Photo by Ashkan Forouzani on Unsplash

By Alison Staudinger, Director of Faculty Development & Career Advancement, and Heather Martin, Faculty Fellow for Mentoring Initiatives

Most academics have a mentoring horror story; the graduate advisor who made you pick up their dry cleaning while ignoring your dissertation drafts; the lack of role models who have encountered the same embodied or identity-based challenges as you; the senior colleague who offers advice that seems designed to sabotage your progress. Graduate school doesn’t often prepare us to be good mentors, or to seek out mentorship that fits our needs. The University of Denver is addressing this issue, thanks to the leadership of our MOARS symposium implementation colleagues as well as efforts in academic units.  At her February 22 workshop on “Creating and Sustaining Your Mentoring Network”, part of the Sustainable Strategies series, Brandy Simula offered some tips for developing a mentoring network. The “Mentoring Across Rank and Series” (MOARS) committees have developed frameworks to help shape mentoring at DU. There are also great resources available through NCFDD, such as the “Cultivating your network virtually”  and “Mentoring Pre-Tenure Faculty.”  To support this work, we’re launching this “Mentoring Matters” mini-series in our newsletter. It will explore best practices for inclusive academic mentoring–with a new topic each month. For April, we’ll focus on the question of fit between mentor and mentee.  

In formal mentoring programs such as those aimed at supporting new faculty members, mentors are sometimes randomly assigned, with the assumption that any experienced person can help socialize and guide a new faculty member. However, research suggests that mentoring is more effective if both people have input on the match (Eby & Allen 2006). 

Here are some ideas for improving the fit between mentors and mentees:

  • If you are a Dean, Chair, Director, or other unit leader, consider developing a formal mentoring program if you don’t already have one. Academia’s “laissez-faire approach to mentoring” can be problematic because “the newcomers least likely to find spontaneous support like mentoring are women and minorities” (Boice & Boyer 1998). Developing mentoring networks and rewarding good mentoring “plays a crucial role in ensuring that no one falls through the cracks, uncertain how to strategize and move their careers forward “ (Misra, Kanelee, & Mickey 2021). At DU, CAHSS & GSSW, led by Associate Deans Ingrid Tague and Jenn Bellamy respectively. have been innovators in this area. If you are interested in hearing more about their models, contact them by email. They are happy to share resources.
  • To match potential mentors and mentees, consider using a worksheet or conversation about goals, values, interests, or availability/style. Or hold a “speed-dating” event where potential mentors and mentees can socialize and identify potential good fits based on structured discussions in small groups (Cook, Bahn, & Menaker 2010).  
  • Recognize informal mentoring relationships in merit and other reviews. Informal mentoring often occurs when a junior faculty member seeks a mentor who has experienced similar challenges, such as women in STEM or first-generation faculty members. These relationships are likely to be durable, but may not always be credited in workload, with deleterious effects for faculty of color or other taxed identity groups.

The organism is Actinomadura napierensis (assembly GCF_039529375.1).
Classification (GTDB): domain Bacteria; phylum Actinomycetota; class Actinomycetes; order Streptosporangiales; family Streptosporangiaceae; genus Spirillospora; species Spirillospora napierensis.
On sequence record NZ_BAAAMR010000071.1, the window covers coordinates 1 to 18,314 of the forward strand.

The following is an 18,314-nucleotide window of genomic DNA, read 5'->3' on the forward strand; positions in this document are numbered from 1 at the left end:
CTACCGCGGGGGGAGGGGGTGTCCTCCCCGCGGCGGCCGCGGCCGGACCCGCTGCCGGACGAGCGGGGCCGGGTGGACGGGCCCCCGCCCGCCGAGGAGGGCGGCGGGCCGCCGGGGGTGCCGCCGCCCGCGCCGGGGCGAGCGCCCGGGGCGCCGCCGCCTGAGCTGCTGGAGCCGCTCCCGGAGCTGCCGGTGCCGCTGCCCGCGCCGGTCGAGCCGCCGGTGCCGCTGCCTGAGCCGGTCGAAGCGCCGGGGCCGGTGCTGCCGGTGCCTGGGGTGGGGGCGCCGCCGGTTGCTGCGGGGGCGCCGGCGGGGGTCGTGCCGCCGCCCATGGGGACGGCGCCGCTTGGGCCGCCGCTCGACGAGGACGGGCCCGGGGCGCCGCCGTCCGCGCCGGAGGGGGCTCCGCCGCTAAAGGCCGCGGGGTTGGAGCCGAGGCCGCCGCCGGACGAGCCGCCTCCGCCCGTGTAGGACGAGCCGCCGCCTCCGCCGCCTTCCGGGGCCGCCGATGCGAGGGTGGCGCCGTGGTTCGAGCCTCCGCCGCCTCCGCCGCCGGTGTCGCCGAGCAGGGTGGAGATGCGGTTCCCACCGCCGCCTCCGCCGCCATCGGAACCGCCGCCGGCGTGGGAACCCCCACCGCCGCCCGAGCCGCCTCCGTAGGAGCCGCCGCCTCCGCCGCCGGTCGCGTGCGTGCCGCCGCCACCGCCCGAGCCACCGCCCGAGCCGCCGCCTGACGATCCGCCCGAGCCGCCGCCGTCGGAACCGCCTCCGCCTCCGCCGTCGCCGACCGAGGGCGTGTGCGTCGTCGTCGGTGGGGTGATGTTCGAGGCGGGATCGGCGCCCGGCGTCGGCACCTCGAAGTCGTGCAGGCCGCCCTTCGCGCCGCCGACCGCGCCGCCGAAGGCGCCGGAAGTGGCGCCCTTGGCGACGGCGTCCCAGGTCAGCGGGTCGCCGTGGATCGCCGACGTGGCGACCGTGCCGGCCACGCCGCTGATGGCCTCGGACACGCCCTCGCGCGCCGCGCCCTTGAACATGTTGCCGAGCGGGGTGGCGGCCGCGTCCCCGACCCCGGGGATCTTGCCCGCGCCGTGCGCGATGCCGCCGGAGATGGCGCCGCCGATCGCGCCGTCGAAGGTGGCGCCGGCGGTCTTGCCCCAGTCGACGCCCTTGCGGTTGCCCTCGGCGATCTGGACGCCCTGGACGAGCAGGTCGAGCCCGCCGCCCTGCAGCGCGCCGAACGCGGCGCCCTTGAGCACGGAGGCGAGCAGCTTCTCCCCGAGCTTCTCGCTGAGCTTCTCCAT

• If you are seeking a mentor or offered a mentor, reflect on and ask for a mentor that meets your needs. Are you looking for guidance to institutional culture? Do you want to grow in a particular area— like research productivity, teaching and learning— or need to think through a particular challenge–like parenting, controversial topics in the classroom, or departmental politics? How often do you want to meet with your mentor and in what context? It is helpful to all parties if mentoring goals and expectations are clarified from the start. 
  • If you are designing a formal program, offer mentors to junior faculty both in their own program and outside it, since, while those in the program can provide an understanding of context, expectations, and history, they are also likely to evaluate the mentee for promotion and merit. Thinking of mentoring as the opportunity to build a network of different sorts of mentors, rather than a static, 1-1 relationship with a single senior colleague, helps alleviate some pressure from existing hierarchies. Mentoring networks will change throughout a faculty member’s career, and should contain a variety of types of supports. See the framework from the MOARS TPF Committee for some ideas for mentoring networks: https://duvpfa.du.edu/professional-faculty-lifecycle/  
  • Don’t assume mentoring is just for new faculty members. Many in mid-career would benefit from support in determining their next steps. DU senior and even retired faculty are available to serve in this capacity. (Attend our TBD June event on Academic Identity in Retirement to connect with some of them!)  
  • Although commonalities between mentors and mentees can help a relationship work, be wary of the “cloning model” where senior faculty members seek out and support junior ones who reflect their own sense of academic identity. (See Blackburn, Chapman, & Cameron 1981 for the initial development of this idea and Crawford and Smith for a recent exploration of its implications for Black women faculty.) 
  • Build in offramps where it is fine for mentor or mentee to express “this isn’t serving me right now” or otherwise reconfigure the relationship. (More on getting off on the right foot in a mentoring relationship in a future newsletter!)